There was now, however, no time to be lost; so we clambered down, scrambled through the wood, and again climbed up the opposing precipice by the help of the trees that grew in the clefts, to a still loftier eminence than before. Even this we found cut off by a third valley, from the summit of the hill, but it was a much smaller and shallower one than before, containing merely a small pond and a bed of "tucking bushes." These consist of a kind of dwarf juniper or other fir tree, with very thick short stumps and strong flat interlacing branches. They grow breast-high, and are so close, firm, and level at top, that in some places a man can stand on them. As, however, it is not quite possible to walk everywhere along their tops, it is necessary sometimes to wade through them, and where it is not possible to avoid them by going round, I think 200 yards of "tucking bushes" in an hour would be quick work, and certainly much severer toil than six miles of plain ground. By walking in the water of the shallow edge of the little pond, we evaded these bushes, and after another short stoppage for a slight refreshment, were soon afterwards on the top of the hill, which was one rounded mass of bare rock, something like a rude dome. All the principal mass of the hill, after the first eminence, consisted of porphyry, passing here and there into sienite. On opening my barometer, I found the tube broken and the mercury gone, so I was left to guess at the height of the hill, which I should give at about 1100 feet. The view from the summit was very commanding, extending from the ridge at the Bay of Bulls to the country west of Trepassey Bay. The whole range of the eastern coast was visible, but in the west and northwest the view was shut in by rising ground, over which, however, I thought I could just discern the top of the northeast mountain of Placentia. In the direction of Conception Bay was a line of inconceivably broken and rugged country, hardly constituting a distinct ridge, but covered with knobs and hummocks. Some more decided hills with a steep face to the east were called "Bread and Cheese," "Bold Face," &c., and I thought I could make out the Cats Cove hills, bearing exactly magnetic north by my prismatic compass, but could not distinguish, among the many rugged eminences, which belonged to the Butterpots of Holyrood. It seemed to me inconceivable how the common notion could have originated that the hill seen from Conception Bay, and called the Butterpots there, was the same hill as this Butterpots near Renews; and yet such was the universal belief among the inhabitants. We counted from the summit of this hill eighty ponds or lakes of water, many of which were two or three miles across, and none less than one hundred yards. There was a great assemblage of large ponds in the direction of Trepassey, from which flow two streams, namely, the main brook into the harbour of Renews and the Black River into Biscay Bay. The wind was blowing, and it was piercingly cold on the top of the hill, but we stayed there an hour while I took a round of angles and bearings with the prismatic compass and box sextant, and left, completely chilled, at about five o'clock.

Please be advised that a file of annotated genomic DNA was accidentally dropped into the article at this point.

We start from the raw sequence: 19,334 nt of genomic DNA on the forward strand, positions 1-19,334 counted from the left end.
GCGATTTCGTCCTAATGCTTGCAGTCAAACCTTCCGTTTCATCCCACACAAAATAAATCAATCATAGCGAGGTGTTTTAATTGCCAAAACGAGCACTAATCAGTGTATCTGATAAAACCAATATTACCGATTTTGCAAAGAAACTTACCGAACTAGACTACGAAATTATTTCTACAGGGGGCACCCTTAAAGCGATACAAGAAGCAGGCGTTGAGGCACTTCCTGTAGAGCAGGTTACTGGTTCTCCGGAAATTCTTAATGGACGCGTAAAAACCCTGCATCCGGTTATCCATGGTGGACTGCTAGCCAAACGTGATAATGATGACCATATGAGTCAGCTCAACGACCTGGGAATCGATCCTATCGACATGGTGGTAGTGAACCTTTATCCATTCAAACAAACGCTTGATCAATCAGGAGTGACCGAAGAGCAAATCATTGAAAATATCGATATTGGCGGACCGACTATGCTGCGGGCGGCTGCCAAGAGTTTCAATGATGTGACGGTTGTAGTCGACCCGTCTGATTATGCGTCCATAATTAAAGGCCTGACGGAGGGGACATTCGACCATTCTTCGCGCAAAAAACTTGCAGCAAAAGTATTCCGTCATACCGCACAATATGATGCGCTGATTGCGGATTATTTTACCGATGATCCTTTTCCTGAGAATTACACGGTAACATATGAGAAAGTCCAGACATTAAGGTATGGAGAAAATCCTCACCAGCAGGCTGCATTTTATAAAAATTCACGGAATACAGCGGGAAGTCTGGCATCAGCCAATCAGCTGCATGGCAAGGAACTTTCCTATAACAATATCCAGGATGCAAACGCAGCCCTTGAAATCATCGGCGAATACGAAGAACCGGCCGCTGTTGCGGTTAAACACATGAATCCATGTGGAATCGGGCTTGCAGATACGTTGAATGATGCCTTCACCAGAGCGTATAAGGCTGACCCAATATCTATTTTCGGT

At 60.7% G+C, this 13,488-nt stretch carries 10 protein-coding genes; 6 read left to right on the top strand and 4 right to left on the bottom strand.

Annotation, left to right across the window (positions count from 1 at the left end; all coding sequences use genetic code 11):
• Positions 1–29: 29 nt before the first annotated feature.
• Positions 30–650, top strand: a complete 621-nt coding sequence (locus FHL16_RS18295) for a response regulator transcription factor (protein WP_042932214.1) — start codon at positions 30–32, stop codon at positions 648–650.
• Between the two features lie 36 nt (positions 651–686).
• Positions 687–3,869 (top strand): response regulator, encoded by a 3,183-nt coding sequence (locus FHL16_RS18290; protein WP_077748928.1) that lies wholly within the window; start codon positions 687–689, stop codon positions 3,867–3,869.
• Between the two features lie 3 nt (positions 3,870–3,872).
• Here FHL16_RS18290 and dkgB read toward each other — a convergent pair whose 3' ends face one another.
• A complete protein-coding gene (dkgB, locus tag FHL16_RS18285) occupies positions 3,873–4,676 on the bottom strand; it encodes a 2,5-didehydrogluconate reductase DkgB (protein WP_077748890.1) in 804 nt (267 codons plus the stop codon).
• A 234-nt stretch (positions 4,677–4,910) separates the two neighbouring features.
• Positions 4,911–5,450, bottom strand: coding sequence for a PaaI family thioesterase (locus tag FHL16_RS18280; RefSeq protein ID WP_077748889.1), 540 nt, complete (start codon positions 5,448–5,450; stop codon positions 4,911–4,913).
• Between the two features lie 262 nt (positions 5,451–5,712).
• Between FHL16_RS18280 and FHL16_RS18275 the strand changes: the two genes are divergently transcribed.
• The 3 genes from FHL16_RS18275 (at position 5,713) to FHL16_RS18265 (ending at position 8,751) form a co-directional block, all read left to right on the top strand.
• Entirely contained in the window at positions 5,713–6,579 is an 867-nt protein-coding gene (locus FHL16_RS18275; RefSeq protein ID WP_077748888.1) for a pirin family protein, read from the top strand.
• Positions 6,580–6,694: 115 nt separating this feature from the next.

On coming down we selected an easier route than the one by which we went up, keeping more to the eastward, along the top of a regular ridge, and having only one precipitous face to descend. On reaching the bottom of the hill, we found some dry barrens with open ground, and a grove of birch-trees close by; and while stopping to eat some biscuit and drink some sugar and water, we consulted as to whether we should sleep where we were, or try to get to Renews before dark. Tom Coady, however, said he knew an easier route, avoiding the brook altogether, and coming into the road between Renews and Fermeuse; and, as I had no blanket, I determined to try. The way was almost entirely through marshes, and very wet; we were frequently nearly up to our knees in the moss, and the constant wet and cold chilled my legs and feet so much that I could hardly walk. At one place I stumbled over a great boulder and strained my left knee. By perseverance, however, and dogged labour, we succeeded in reaching the road about eight o'clock, just as it was getting dark. Even Bell was dreadfully tired; and as we sat down to get breath on the road side, she began scratching up the moss, and making a nest or form among the brushwood, evidently with the hope of passing the night there. I think it is in 'Woodstock' that Scott notices the habit dogs have of turning round before they lie down; and he makes old Sir Henry Lee say he cannot account for it. Once before, after a hard day's shooting in England, I had observed a spaniel make a nest for himself in the thick grass and brambles on the side of a wood, which he did by scratching away the sticks from a particular spot, and turning round several times with his body bent, till he formed a snug circular form, in which he lay down with a defence from the wind all round him. It is interesting thus to see on the rug before our parlour fires the habits and instincts displayed that were in-tended for a wild and savage life. Rousing up Bell from her bivouac, we again addressed ourselves to the road; and as we really had one now to avail ourselves of, we reached our quarters about nine o'clock. I found a neat little room upstairs, and tea, eggs, fish, and fresh-baked cakes, the master of the house coming to sit with me as a point of courtesy, and apologising for his absence if he left. There was also a clean bed, which, soon after a hearty meal, I laid myself down in.